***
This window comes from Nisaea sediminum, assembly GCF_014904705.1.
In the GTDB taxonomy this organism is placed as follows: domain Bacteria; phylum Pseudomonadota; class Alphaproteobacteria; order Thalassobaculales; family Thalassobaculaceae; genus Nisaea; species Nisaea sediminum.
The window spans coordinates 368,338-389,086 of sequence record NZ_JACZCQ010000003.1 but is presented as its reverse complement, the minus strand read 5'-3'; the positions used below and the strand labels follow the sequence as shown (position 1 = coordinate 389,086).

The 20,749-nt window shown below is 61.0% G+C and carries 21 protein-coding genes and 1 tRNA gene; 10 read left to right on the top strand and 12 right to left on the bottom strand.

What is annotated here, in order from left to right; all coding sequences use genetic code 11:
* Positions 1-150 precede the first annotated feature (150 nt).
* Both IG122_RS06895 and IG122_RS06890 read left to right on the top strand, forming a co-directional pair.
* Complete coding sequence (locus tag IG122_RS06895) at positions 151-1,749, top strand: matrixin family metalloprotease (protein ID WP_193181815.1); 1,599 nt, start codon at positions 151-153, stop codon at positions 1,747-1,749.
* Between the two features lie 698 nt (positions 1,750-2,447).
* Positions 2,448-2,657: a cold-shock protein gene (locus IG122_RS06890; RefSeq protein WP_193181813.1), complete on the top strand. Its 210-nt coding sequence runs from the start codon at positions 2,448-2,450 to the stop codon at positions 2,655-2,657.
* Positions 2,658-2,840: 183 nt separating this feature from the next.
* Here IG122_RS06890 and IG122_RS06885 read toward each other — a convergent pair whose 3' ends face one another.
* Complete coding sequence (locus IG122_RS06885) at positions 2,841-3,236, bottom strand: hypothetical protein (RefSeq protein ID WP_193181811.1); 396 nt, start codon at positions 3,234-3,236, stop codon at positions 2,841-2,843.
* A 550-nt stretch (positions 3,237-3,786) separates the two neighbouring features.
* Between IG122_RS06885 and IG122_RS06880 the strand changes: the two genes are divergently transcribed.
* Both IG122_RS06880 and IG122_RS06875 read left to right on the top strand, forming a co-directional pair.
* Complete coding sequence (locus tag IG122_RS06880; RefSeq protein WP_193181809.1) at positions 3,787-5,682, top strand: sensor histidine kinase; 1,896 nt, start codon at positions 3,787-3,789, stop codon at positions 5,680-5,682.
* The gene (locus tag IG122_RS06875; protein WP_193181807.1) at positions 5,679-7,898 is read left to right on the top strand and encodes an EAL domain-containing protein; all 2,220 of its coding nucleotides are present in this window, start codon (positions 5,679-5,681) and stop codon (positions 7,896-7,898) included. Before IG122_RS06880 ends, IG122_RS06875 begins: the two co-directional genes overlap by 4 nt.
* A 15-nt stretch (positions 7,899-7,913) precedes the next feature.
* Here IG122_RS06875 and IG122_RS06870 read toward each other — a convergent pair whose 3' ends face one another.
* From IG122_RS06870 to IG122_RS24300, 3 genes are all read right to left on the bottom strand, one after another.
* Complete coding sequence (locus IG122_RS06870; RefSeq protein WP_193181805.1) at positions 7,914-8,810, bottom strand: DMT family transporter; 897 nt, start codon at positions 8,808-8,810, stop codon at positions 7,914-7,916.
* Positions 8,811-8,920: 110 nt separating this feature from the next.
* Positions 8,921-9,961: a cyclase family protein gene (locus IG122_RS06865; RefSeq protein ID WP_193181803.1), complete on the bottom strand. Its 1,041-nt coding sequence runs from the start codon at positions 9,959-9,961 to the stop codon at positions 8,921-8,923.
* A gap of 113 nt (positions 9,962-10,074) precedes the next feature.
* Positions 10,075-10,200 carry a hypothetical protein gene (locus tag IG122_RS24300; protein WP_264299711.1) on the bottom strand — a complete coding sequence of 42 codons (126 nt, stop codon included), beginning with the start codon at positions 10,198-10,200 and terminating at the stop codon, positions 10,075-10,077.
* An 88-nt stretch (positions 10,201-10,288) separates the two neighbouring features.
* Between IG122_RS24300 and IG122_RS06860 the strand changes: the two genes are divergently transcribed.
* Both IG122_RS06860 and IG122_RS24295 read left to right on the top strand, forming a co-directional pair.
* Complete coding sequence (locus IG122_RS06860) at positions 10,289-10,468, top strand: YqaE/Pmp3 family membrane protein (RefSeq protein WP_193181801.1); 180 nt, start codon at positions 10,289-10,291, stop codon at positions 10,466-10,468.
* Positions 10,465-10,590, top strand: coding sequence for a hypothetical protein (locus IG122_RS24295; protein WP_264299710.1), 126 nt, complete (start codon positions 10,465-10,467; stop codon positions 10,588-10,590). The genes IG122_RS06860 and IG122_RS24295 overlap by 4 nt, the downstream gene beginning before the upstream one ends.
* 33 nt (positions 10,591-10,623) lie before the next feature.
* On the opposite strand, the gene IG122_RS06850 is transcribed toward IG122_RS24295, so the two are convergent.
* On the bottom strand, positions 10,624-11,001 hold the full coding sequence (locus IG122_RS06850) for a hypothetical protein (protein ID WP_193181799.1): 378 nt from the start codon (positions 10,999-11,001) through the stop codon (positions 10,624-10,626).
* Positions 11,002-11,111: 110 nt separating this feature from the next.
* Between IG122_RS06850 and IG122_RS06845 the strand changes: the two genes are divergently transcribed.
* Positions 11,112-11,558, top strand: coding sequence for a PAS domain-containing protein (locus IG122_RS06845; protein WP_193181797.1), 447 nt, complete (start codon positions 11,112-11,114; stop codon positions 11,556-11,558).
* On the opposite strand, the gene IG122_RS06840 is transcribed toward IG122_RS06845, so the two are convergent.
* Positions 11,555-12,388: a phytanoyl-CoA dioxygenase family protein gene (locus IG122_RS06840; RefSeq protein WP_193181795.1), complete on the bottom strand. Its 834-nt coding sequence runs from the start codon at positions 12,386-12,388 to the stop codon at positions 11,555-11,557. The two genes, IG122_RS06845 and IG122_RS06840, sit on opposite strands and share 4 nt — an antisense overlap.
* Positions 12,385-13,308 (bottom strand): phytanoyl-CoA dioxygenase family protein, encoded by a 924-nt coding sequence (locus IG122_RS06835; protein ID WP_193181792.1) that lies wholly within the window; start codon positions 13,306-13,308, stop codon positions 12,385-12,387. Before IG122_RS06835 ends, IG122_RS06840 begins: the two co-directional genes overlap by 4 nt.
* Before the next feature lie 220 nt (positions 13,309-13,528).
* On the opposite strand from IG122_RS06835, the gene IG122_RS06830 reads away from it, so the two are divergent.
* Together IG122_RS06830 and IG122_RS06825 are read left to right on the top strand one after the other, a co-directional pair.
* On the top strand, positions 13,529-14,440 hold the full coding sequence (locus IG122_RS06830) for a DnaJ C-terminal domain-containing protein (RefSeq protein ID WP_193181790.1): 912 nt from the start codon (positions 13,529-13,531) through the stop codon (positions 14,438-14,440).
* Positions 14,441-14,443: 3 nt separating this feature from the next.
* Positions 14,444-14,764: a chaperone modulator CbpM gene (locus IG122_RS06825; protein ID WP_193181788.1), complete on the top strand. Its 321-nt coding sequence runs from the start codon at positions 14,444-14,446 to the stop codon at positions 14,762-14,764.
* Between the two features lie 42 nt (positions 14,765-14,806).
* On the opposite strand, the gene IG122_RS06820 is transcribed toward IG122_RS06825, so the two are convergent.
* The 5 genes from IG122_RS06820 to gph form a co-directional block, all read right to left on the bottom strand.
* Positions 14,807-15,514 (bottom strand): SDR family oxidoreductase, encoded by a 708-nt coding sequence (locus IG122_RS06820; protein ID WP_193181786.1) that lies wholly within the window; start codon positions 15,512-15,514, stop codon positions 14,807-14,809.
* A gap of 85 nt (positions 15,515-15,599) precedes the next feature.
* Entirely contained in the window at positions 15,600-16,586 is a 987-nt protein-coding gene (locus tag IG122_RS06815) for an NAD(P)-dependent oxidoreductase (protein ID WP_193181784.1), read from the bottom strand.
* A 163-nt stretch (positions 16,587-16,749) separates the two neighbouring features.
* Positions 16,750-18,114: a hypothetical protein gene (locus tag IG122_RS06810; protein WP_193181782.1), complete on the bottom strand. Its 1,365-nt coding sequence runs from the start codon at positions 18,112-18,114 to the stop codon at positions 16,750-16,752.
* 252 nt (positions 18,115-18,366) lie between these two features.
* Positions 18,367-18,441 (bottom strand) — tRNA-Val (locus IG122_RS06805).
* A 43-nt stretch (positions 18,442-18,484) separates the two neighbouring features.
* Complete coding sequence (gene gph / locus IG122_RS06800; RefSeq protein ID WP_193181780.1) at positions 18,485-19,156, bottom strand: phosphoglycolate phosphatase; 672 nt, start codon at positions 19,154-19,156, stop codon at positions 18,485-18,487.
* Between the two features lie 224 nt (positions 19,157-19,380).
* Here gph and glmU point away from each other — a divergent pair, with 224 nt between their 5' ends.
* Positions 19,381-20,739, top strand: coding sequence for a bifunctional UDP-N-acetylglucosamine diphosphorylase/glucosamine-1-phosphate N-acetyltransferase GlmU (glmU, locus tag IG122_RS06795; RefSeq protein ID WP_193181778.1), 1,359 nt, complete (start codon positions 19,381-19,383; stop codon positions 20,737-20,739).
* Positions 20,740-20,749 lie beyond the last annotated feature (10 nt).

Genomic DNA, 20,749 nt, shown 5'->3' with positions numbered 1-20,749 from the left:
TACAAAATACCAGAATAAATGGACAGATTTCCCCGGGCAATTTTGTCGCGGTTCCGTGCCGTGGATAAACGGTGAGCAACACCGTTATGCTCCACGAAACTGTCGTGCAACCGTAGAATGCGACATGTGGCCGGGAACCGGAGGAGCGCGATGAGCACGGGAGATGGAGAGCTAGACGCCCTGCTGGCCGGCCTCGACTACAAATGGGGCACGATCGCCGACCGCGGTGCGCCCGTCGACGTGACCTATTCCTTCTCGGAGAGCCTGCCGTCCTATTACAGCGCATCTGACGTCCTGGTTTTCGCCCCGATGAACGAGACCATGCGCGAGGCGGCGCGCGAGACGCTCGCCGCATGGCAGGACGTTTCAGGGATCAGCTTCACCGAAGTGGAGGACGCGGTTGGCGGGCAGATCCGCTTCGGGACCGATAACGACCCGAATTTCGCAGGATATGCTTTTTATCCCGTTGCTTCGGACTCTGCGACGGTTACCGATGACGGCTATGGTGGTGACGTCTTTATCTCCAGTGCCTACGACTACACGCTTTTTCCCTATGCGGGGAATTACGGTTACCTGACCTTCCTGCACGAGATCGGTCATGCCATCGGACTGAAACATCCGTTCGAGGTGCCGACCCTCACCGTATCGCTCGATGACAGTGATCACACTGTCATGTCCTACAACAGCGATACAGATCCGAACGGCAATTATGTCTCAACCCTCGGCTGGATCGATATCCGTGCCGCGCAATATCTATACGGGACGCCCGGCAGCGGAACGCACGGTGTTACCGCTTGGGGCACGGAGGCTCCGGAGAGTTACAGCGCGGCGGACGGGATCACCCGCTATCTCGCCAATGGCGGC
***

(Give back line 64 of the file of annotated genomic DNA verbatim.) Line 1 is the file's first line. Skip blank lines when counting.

TACAAAATACCAGAATAAATGGACAGATTTCCCCGGGCAATTTTGTCGCGGTTCCGTGCCGTGGATAAACGGTGAGCAACACCGTTATGCTCCACGAAACTGTCGTGCAACCGTAGAATGCGACATGTGGCCGGGAACCGGAGGAGCGCGATGAGCACGGGAGATGGAGAGCTAGACGCCCTGCTGGCCGGCCTCGACTACAAATGGGGCACGATCGCCGACCGCGGTGCGCCCGTCGACGTGACCTATTCCTTCTCGGAGAGCCTGCCGTCCTATTACAGCGCATCTGACGTCCTGGTTTTCGCCCCGATGAACGAGACCATGCGCGAGGCGGCGCGCGAGACGCTCGCCGCATGGCAGGACGTTTCAGGGATCAGCTTCACCGAAGTGGAGGACGCGGTTGGCGGGCAGATCCGCTTCGGGACCGATAACGACCCGAATTTCGCAGGATATGCTTTTTATCCCGTTGCTTCGGACTCTGCGACGGTTACCGATGACGGCTATGGTGGTGACGTCTTTATCTCCAGTGCCTACGACTACACGCTTTTTCCCTATGCGGGGAATTACGGTTACCTGACCTTCCTGCACGAGATCGGTCATGCCATCGGACTGAAACATCCGTTCGAGGTGCCGACCCTCACCGTATCGCTCGATGACAGTGATCACACTGTCATGTCCTACAACAGCGATACAGATCCGAACGGCAATTATGTCTCAACCCTCGGCTGGATCGATATCCGTGCCGCGCAATATCTATACGGGACGCCCGGCAGCGGAACGCACGGTGTTACCGCTTGGGGCACGGAGGCTCCGGAGAGTTACAGCGCGGCGGACGGGATCACCCGCTATCTCGCCAATGGCGGC